think “magnet,” we might envision those things we stick
on our fridge door. It may be a bit confusing, then, to discover
that magnetism is closely related to electricity. In fact, there
is a single force—the electromagnetic force—that governs
the behavior of both magnets and electric charges.
We have seen that there is a reciprocal relationship between
electric charges and electric fields: electric charges generate
electric fields and electric fields exert a force on electric charges.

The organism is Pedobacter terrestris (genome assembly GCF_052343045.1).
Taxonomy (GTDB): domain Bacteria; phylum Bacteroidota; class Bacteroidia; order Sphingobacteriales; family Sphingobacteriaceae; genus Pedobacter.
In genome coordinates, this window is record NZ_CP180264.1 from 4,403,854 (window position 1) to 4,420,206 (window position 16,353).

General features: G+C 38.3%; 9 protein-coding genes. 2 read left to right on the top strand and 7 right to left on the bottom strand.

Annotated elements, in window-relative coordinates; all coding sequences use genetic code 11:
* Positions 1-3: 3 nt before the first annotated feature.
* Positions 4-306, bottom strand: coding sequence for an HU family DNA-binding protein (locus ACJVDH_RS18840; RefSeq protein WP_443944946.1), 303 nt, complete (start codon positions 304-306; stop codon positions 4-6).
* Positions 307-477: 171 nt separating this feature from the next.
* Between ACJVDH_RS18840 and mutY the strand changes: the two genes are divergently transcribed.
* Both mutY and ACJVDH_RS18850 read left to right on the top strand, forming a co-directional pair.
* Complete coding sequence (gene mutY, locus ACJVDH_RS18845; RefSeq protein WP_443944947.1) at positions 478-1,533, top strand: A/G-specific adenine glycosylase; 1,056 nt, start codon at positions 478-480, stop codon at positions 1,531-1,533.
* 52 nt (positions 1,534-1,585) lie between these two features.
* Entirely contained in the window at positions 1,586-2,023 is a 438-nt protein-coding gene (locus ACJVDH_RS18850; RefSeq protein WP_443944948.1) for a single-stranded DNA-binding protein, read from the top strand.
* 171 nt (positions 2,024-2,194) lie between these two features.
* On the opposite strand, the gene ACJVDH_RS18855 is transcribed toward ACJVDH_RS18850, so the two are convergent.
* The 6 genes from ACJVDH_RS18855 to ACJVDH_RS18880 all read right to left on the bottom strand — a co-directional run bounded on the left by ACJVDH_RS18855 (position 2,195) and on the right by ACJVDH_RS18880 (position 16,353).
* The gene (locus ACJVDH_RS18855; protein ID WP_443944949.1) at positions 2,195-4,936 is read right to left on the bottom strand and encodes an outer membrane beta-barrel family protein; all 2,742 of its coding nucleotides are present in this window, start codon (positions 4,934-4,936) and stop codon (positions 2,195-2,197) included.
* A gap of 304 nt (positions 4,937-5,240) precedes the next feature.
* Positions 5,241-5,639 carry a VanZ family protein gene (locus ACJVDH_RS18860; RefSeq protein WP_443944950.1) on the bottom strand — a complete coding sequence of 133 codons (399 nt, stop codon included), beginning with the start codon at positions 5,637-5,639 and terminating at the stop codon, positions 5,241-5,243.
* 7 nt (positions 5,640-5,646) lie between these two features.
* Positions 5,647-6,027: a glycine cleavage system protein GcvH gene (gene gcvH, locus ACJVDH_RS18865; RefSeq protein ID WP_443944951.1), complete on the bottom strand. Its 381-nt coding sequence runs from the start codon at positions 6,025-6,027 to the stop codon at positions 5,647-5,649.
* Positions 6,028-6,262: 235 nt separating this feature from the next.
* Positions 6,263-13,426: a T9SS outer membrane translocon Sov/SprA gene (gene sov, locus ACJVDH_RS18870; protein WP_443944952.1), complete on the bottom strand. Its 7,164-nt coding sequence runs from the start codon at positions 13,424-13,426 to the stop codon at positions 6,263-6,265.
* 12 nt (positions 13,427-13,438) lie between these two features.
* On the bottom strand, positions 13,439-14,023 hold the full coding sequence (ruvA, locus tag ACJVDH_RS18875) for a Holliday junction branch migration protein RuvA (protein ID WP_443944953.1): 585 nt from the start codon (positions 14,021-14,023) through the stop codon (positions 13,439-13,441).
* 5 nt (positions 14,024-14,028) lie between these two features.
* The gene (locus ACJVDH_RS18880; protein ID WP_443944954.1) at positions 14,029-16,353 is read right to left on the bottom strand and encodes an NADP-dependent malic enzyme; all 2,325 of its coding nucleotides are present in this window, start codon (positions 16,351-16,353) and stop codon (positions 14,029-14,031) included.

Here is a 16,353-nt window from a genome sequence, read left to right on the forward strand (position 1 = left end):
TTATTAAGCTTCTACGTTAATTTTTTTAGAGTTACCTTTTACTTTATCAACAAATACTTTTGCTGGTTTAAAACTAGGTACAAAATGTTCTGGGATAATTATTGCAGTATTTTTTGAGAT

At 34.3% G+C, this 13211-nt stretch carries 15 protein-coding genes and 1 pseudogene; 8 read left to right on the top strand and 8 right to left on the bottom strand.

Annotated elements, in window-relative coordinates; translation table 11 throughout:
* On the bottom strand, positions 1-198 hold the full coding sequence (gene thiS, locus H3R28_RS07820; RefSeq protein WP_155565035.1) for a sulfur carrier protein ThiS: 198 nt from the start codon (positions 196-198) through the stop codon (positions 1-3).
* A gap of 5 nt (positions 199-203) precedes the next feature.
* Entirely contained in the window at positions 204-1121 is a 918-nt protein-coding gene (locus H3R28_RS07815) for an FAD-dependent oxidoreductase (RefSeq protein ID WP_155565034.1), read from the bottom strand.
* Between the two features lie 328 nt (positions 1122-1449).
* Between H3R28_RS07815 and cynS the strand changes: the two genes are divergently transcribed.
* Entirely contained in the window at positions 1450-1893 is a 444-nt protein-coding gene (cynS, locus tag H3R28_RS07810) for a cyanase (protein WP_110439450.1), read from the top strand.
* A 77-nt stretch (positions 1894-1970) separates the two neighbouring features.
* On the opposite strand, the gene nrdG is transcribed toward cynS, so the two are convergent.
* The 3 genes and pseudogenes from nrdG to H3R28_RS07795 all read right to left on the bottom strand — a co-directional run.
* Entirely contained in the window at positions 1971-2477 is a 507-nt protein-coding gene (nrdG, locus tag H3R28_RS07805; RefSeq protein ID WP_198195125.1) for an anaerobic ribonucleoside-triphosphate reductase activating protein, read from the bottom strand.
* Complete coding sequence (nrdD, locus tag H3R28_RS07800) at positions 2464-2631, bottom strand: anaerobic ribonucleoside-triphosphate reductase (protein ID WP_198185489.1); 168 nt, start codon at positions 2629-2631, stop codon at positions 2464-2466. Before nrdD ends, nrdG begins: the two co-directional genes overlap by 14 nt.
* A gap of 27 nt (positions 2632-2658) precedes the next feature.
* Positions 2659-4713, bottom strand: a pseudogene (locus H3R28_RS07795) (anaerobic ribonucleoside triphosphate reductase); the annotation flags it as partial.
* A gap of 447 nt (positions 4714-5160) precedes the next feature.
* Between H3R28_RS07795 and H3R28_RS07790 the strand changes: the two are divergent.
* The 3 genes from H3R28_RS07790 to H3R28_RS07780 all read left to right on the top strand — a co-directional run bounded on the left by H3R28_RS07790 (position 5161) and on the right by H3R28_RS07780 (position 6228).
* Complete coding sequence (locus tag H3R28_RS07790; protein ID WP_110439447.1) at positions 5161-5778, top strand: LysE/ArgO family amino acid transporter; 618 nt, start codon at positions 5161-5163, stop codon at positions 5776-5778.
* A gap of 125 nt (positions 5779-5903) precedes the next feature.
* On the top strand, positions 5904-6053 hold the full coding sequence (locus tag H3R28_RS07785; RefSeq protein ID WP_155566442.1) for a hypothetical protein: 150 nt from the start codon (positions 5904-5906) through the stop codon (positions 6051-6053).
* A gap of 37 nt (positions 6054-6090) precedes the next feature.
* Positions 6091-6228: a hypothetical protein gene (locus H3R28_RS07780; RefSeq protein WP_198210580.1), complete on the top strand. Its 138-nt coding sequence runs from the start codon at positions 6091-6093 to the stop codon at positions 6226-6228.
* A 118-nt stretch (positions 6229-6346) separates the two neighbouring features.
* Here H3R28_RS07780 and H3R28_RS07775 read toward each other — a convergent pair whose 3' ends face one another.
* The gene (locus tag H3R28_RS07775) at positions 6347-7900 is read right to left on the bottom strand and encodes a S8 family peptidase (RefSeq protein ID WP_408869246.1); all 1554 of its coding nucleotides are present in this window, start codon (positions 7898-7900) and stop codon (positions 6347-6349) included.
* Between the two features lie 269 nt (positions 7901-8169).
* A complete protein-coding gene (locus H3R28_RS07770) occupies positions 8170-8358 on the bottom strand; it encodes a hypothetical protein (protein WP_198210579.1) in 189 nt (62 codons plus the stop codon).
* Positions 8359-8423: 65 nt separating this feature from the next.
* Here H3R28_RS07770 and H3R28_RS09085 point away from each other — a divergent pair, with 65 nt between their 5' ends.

Similarly, there is a reciprocal relationship between a moving electric
charge and a magnetic field: a moving electric charge
creates a magnetic field, and magnetic fields exert a force on moving
Bearing this reciprocal relationship in mind, we can make
sense of electromagnets, the on-off magnets you see,
for instance, lifting and dropping cars at the junkyard. The magnetism
in these electromagnets is generated by a current running through
the magnet that can be turned on and off at will. However, we still
haven’t explained how any of this connects with the permanent
magnets we stick to our fridge door.